The Emotional Regulation module in Dialectical Behavior Therapy contains two skills designed to separate actions from emotions. The first, Opposite to Emotion, is about doing things you don’t feel like doing. Feeling fear? Approach the situation that scares you. Feeling guilt? Repair the transgression. Feeling shame? Do what makes you feel ashamed. Feeling sad? Do something that makes you feel competent. Feeling angry? Do something kind.
99% of the time I use this skill when I’m feeling anxious about a situation, or wanting to back out of plans I’ve made. I take a deep breath, tell myself “Opposite to Emotion”, and go participate in the activity anyway. It works. Usually things go better than I feared, the anxiety fades once I get involved, and I don’t have the regret of missing out on life to compound any depression I may be feeling.
The other skill, Feeling Not Acting, is about not doing things you feel like doing. Not acting on harmful urges: to overspend, to gamble, to drink, to take drugs, to self-harm, to binge/purge. You take a moment to identify the impulses you’re feeling, then choose to act in a healthier way. This may be by using the Ride the Wave skill to just feel the emotion and then let it go. This may be by using another skill to self-soothe or to distract. The third suggestion is to “act on the impulse in less problematic ways” but I fail to see how accepting an action that is “less bad” is helpful in the long run.
I usually take the Ride the Wave approach. Most of the time I mark those two skills down together on my diary card. I rarely think to mark Feeling Not Acting when my way of avoiding the action has been by using another skill. Riding the Wave is uncomfortable. It’s hard to sit and just feel an emotion, an impulse without acting on it in any way.
I’m doing it, though, because I have a goal in sight. A while back I notified Sierra and Nadia that I would be quitting DBT group, but then when something enlightening happened during a Mindfulness exercise I reconsidered. When discussing my ambivalence with Sierra, she brought up the notion of graduating from group. Not just randomly leaving, but completing the program. It’s supposed to be roughly 1 year, with the series of modules being completed twice during that time, and I’ve reached the point that I’ve been through them twice, with the exception of missing a little of Emotional Regulation both times due to work.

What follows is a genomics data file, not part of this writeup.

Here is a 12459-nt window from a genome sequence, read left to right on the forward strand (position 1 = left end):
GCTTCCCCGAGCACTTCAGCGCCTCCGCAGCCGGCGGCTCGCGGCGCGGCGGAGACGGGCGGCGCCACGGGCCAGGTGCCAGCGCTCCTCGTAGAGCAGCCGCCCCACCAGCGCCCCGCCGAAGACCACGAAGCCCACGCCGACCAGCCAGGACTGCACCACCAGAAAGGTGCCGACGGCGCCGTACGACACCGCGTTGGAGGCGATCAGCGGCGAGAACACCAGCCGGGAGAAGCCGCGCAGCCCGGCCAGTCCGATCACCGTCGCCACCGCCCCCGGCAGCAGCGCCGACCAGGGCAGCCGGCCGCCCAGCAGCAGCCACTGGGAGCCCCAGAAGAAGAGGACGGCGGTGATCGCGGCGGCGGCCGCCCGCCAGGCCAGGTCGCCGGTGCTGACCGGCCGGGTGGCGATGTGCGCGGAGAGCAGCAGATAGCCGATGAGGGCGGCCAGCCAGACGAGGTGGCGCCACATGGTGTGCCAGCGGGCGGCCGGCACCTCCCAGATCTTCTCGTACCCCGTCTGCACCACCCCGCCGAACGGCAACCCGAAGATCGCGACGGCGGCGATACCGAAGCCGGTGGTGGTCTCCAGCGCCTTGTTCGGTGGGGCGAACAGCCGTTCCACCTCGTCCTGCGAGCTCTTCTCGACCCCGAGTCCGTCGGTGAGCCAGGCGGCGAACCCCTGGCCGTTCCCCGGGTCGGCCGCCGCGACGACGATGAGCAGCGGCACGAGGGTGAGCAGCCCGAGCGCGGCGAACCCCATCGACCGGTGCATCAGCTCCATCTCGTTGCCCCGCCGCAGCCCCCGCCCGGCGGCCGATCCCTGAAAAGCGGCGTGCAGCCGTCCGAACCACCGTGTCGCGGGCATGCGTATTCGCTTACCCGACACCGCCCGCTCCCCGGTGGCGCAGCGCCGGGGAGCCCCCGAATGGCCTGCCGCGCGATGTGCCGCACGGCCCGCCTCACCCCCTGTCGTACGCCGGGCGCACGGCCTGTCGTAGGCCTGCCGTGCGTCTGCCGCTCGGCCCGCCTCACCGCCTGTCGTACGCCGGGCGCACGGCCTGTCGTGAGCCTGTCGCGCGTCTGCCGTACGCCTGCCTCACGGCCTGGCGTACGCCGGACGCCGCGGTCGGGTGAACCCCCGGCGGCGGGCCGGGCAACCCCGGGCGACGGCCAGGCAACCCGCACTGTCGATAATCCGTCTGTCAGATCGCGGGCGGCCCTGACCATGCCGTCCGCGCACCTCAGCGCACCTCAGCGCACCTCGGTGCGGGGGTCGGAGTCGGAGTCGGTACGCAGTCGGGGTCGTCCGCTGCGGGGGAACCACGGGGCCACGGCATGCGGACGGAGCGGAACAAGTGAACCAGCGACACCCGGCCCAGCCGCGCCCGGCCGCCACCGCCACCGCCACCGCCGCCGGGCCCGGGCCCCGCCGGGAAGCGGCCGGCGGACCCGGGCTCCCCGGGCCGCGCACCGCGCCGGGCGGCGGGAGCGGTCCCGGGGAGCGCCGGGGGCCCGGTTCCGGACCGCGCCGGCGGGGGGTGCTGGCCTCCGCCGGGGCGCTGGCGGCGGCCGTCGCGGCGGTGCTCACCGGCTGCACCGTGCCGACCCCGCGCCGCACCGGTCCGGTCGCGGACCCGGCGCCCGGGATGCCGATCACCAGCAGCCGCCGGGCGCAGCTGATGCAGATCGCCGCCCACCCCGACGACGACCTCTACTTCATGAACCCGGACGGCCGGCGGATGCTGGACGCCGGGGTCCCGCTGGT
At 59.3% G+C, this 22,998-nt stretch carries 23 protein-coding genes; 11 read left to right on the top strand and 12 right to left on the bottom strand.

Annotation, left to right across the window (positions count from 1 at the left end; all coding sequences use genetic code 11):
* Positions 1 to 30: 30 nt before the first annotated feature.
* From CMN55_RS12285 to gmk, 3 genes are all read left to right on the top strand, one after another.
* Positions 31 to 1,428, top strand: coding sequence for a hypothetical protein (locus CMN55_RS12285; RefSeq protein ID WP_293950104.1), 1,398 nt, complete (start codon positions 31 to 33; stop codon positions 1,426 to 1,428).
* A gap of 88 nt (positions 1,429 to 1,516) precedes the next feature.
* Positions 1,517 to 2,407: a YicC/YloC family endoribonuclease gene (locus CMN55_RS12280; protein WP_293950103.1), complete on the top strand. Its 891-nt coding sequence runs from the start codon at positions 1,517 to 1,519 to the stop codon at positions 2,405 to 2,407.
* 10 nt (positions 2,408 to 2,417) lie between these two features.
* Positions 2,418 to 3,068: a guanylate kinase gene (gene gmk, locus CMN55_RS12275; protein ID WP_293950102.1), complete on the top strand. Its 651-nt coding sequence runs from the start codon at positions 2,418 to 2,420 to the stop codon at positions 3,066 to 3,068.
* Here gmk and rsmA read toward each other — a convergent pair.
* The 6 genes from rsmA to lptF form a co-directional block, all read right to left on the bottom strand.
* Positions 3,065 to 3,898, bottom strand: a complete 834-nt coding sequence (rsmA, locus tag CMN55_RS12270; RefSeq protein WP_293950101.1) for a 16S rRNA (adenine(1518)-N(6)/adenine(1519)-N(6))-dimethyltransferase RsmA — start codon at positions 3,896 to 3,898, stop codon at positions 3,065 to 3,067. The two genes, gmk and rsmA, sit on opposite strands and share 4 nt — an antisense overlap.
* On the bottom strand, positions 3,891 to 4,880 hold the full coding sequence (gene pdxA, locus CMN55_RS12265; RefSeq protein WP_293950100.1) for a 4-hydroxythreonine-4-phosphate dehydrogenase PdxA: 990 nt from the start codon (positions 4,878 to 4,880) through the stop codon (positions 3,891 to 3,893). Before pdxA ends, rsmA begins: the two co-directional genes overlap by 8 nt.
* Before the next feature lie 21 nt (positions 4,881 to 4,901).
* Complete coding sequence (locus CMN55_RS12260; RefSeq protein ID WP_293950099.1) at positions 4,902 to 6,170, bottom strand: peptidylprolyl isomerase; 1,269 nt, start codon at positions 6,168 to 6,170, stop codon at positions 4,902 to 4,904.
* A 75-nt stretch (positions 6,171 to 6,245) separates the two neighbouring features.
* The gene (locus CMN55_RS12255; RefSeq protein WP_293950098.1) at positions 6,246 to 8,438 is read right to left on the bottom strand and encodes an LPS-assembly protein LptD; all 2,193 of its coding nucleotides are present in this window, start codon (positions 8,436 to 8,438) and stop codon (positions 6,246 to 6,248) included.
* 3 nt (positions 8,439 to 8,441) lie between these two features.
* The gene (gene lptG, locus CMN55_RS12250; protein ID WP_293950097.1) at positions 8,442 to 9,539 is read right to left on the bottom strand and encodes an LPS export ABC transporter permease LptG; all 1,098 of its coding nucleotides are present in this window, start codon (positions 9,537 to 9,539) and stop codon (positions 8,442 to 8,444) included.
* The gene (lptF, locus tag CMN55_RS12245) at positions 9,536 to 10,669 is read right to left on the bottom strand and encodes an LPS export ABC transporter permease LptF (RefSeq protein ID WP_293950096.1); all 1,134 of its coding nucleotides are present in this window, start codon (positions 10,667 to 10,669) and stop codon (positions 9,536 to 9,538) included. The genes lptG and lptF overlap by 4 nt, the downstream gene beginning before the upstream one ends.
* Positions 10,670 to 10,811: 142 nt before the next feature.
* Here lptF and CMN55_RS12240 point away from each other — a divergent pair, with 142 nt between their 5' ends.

Sierra’s suggestion was that I set a goal to show that I have learned and applied the skills. My goal is to go two months without any harmful actions on my diary card. Since starting diary cards in September 2014, my record is 5 weeks and 2 days. At this point, I’ve almost reached 4 weeks, and the two month mark falls on January 2nd. This is before the first January meeting of DBT group, so assuming I don’t slip up before then, I will not have to attend group at all in 2016.
Sadie and I have completed all the DBT skills from the material she uses, with the exception of her needing to look at my last two worksheets. We are moving on to other approaches, and I’ve asked her if I still have to do diary cards after I graduate from group. She said I don’t if I really don’t want to, and I think I don’t want to. Rating my negative urges causes me to think about those possible actions even when I haven’t thought about them all day, and I find that sometimes I start feeling urges that I otherwise wouldn’t. I just want to close the DBT chapter of my life and move on.
Of course I will still use the skills I’ve learned. I just won’t sit there at the end of each day struggling to remember which ones I’ve used and trying to reinterpret all my experiences of the day in terms of DBT skills. I will be able to color without thinking “oh, I’ll mark down Self-Soothe tonight” or give myself a pep talk during the work day without thinking “hey, this is the Encouragement part of IMPROVE”. I’ll use the skills for their own benefit, and not because it gives me something to write down on my diary card.